Max Your Mind
Everyone has experienced what Sandra Sunquist Stanton describes as "the Fade," that decline in mental, physical and spiritual wellness wherein little things suddenly become much harder to deal with: remembering where you put your keys, struggles with multi-tasking, general forgetfulness.
It's especially noticeable as you get older. Max Your Mind is Stanton's guide to boosting your brain through small tips and welcoming the many benefits that come with one's increasing maturity.
In the past, the brain was considered an autonomous organ working entirely separate from the rest of the body's immune system. But neuroimmunologist Michal Schwartz and her research team spent well over twenty years overturning this falsehood. In doing so, they uncovered incredible new understandings of the human brain and its ability to repair itself.
Neuroimmunity allows Schwartz to detail her research, experiments, and all the work it took to uncover this major scientific discovery, and what it could mean for future treatments of brain disorders and injuries.
Do you always forget people's names, or your many online passwords, or just where you left your keys? Nelson Dellis wants to change that, and he doesn’t think the existing methods are any good.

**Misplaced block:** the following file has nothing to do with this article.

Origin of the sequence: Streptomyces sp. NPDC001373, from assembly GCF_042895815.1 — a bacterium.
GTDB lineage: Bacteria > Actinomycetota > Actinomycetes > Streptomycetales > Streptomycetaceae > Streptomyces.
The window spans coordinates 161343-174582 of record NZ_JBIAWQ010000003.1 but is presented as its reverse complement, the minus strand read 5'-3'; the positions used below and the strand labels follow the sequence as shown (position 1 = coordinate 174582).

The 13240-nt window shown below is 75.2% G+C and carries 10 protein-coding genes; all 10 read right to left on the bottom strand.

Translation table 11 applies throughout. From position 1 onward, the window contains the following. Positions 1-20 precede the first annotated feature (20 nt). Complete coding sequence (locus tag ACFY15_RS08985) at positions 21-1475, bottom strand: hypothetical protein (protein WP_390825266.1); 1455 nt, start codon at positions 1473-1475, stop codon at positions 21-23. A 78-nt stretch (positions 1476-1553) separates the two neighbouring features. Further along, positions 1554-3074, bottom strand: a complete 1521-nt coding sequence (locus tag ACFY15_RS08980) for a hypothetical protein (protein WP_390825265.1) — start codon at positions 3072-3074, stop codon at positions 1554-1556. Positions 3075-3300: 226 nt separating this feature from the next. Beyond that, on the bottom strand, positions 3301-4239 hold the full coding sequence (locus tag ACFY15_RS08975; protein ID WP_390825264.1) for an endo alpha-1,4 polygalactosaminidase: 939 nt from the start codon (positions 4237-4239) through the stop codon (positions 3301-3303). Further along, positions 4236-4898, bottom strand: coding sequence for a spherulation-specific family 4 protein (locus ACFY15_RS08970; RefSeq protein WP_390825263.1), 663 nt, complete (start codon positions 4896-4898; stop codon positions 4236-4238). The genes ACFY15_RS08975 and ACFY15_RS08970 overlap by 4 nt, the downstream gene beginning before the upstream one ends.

In his book Remember It!, Dellis teaches his readers fun techniques to help them make the most of their memory. Using an approachable and simple-to-consume manner, he offers ways for you to address all those little brain farts that you wish you could fix every day.
The Custom-Made Brain
Two leading neuroscientists collaborated to introduce the concepts of "cerebral plasticity" and the "regenerating brain." Neuroplasticity is defined as the ability of the brain's neural networks to change and entirely rewire themselves, thus revealing how the brain is in a constant state of reconstruction.
In The Custom-Made Brain, Vincent and Lledo use this discovery as a way to explore how little we know about our most important organ, and how this breakthrough might offer new treatments for issues like depression, dyslexia, and schizophrenia.